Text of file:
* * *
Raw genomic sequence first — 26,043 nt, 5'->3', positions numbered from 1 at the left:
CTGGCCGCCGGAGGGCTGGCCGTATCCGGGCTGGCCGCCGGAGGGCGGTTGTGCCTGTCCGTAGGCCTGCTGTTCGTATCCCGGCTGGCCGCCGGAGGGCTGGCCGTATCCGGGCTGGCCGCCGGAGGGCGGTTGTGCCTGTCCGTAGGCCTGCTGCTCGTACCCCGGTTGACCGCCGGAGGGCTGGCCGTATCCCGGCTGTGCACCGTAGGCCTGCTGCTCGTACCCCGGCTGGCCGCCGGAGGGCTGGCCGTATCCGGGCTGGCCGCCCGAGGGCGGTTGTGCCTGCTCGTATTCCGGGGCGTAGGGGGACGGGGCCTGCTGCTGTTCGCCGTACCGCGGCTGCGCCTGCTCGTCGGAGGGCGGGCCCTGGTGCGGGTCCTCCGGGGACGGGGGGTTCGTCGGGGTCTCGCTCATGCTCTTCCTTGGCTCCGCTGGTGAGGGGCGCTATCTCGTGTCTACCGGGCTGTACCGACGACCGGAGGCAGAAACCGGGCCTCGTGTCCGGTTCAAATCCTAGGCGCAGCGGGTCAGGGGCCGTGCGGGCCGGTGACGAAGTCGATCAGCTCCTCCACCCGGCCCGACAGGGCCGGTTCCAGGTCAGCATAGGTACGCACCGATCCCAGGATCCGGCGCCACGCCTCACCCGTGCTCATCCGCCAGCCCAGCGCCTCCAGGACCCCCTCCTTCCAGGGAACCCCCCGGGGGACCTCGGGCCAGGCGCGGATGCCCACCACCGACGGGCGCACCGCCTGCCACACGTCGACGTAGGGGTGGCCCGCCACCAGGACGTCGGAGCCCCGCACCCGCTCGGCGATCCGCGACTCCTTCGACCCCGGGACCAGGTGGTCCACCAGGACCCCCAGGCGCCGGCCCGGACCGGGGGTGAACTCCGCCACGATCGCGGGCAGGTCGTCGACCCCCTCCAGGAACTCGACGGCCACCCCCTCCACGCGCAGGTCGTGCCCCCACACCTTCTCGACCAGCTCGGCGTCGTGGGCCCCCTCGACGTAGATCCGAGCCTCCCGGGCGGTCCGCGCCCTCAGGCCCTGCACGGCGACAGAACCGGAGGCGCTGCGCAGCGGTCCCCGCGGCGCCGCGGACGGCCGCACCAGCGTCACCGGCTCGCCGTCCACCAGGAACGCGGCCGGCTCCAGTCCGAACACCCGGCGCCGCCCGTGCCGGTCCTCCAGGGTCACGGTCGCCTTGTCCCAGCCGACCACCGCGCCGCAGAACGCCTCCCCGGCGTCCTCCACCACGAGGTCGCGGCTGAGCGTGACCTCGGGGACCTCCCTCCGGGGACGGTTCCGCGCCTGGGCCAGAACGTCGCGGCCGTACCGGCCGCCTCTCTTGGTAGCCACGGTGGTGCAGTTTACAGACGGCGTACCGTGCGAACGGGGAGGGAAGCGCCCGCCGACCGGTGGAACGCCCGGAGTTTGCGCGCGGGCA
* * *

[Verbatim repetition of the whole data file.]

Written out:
Raw genomic sequence first — 26,043 nt, 5'->3', positions numbered from 1 at the left:
CTGGCCGCCGGAGGGCTGGCCGTATCCGGGCTGGCCGCCGGAGGGCGGTTGTGCCTGTCCGTAGGCCTGCTGTTCGTATCCCGGCTGGCCGCCGGAGGGCTGGCCGTATCCGGGCTGGCCGCCGGAGGGCGGTTGTGCCTGTCCGTAGGCCTGCTGCTCGTACCCCGGTTGACCGCCGGAGGGCTGGCCGTATCCCGGCTGTGCACCGTAGGCCTGCTGCTCGTACCCCGGCTGGCCGCCGGAGGGCTGGCCGTATCCGGGCTGGCCGCCCGAGGGCGGTTGTGCCTGCTCGTATTCCGGGGCGTAGGGGGACGGGGCCTGCTGCTGTTCGCCGTACCGCGGCTGCGCCTGCTCGTCGGAGGGCGGGCCCTGGTGCGGGTCCTCCGGGGACGGGGGGTTCGTCGGGGTCTCGCTCATGCTCTTCCTTGGCTCCGCTGGTGAGGGGCGCTATCTCGTGTCTACCGGGCTGTACCGACGACCGGAGGCAGAAACCGGGCCTCGTGTCCGGTTCAAATCCTAGGCGCAGCGGGTCAGGGGCCGTGCGGGCCGGTGACGAAGTCGATCAGCTCCTCCACCCGGCCCGACAGGGCCGGTTCCAGGTCAGCATAGGTACGCACCGATCCCAGGATCCGGCGCCACGCCTCACCCGTGCTCATCCGCCAGCCCAGCGCCTCCAGGACCCCCTCCTTCCAGGGAACCCCCCGGGGGACCTCGGGCCAGGCGCGGATGCCCACCACCGACGGGCGCACCGCCTGCCACACGTCGACGTAGGGGTGGCCCGCCACCAGGACGTCGGAGCCCCGCACCCGCTCGGCGATCCGCGACTCCTTCGACCCCGGGACCAGGTGGTCCACCAGGACCCCCAGGCGCCGGCCCGGACCGGGGGTGAACTCCGCCACGATCGCGGGCAGGTCGTCGACCCCCTCCAGGAACTCGACGGCCACCCCCTCCACGCGCAGGTCGTGCCCCCACACCTTCTCGACCAGCTCGGCGTCGTGGGCCCCCTCGACGTAGATCCGAGCCTCCCGGGCGGTCCGCGCCCTCAGGCCCTGCACGGCGACAGAACCGGAGGCGCTGCGCAGCGGTCCCCGCGGCGCCGCGGACGGCCGCACCAGCGTCACCGGCTCGCCGTCCACCAGGAACGCGGCCGGCTCCAGTCCGAACACCCGGCGCCGCCCGTGCCGGTCCTCCAGGGTCACGGTCGCCTTGTCCCAGCCGACCACCGCGCCGCAGAACGCCTCCCCGGCGTCCTCCACCACGAGGTCGCGGCTGAGCGTGACCTCGGGGACCTCCCTCCGGGGACGGTTCCGCGCCTGGGCCAGAACGTCGCGGCCGTACCGGCCGCCTCTCTTGGTAGCCACGGTGGTGCAGTTTACAGACGGCGTACCGTGCGAACGGGGAGGGAAGCGCCCGCCGACCGGTGGAACGCCCGGAGTTTGCGCGCGGGCA